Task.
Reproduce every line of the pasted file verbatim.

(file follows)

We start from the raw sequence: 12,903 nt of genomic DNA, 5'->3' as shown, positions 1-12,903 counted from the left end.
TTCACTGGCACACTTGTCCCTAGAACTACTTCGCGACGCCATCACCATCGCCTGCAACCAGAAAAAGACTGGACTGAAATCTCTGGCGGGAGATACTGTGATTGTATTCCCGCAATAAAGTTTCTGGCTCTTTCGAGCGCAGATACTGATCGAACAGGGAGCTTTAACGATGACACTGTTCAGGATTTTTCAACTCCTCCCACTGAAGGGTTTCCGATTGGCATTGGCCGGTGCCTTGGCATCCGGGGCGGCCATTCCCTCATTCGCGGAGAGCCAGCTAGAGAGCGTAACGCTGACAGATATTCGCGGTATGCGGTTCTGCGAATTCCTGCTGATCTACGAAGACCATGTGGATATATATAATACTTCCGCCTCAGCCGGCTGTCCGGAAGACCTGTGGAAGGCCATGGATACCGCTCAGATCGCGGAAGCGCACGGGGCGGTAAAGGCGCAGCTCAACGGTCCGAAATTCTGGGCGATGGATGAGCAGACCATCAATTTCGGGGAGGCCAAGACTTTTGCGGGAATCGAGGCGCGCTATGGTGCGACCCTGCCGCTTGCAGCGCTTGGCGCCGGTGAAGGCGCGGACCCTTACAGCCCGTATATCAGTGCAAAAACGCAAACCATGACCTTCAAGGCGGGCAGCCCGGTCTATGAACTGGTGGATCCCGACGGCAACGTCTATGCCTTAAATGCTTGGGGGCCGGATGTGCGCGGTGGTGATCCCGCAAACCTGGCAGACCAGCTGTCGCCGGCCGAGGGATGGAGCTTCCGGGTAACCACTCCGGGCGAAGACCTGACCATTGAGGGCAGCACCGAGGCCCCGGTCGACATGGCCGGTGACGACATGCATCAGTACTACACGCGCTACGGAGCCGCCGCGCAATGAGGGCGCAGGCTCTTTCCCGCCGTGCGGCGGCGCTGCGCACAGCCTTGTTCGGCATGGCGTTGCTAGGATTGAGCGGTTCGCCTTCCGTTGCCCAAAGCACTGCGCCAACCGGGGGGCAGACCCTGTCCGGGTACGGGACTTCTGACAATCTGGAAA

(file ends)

We start from the raw sequence: 12,903 nt of genomic DNA, 5'->3' as shown, positions 1-12,903 counted from the left end.
TTCACTGGCACACTTGTCCCTAGAACTACTTCGCGACGCCATCACCATCGCCTGCAACCAGAAAAAGACTGGACTGAAATCTCTGGCGGGAGATACTGTGATTGTATTCCCGCAATAAAGTTTCTGGCTCTTTCGAGCGCAGATACTGATCGAACAGGGAGCTTTAACGATGACACTGTTCAGGATTTTTCAACTCCTCCCACTGAAGGGTTTCCGATTGGCATTGGCCGGTGCCTTGGCATCCGGGGCGGCCATTCCCTCATTCGCGGAGAGCCAGCTAGAGAGCGTAACGCTGACAGATATTCGCGGTATGCGGTTCTGCGAATTCCTGCTGATCTACGAAGACCATGTGGATATATATAATACTTCCGCCTCAGCCGGCTGTCCGGAAGACCTGTGGAAGGCCATGGATACCGCTCAGATCGCGGAAGCGCACGGGGCGGTAAAGGCGCAGCTCAACGGTCCGAAATTCTGGGCGATGGATGAGCAGACCATCAATTTCGGGGAGGCCAAGACTTTTGCGGGAATCGAGGCGCGCTATGGTGCGACCCTGCCGCTTGCAGCGCTTGGCGCCGGTGAAGGCGCGGACCCTTACAGCCCGTATATCAGTGCAAAAACGCAAACCATGACCTTCAAGGCGGGCAGCCCGGTCTATGAACTGGTGGATCCCGACGGCAACGTCTATGCCTTAAATGCTTGGGGGCCGGATGTGCGCGGTGGTGATCCCGCAAACCTGGCAGACCAGCTGTCGCCGGCCGAGGGATGGAGCTTCCGGGTAACCACTCCGGGCGAAGACCTGACCATTGAGGGCAGCACCGAGGCCCCGGTCGACATGGCCGGTGACGACATGCATCAGTACTACACGCGCTACGGAGCCGCCGCGCAATGAGGGCGCAGGCTCTTTCCCGCCGTGCGGCGGCGCTGCGCACAGCCTTGTTCGGCATGGCGTTGCTAGGATTGAGCGGTTCGCCTTCCGTTGCCCAAAGCACTGCGCCAACCGGGGGGCAGACCCTGTCCGGGTACGGGACTTCTGACAATCTGGAAA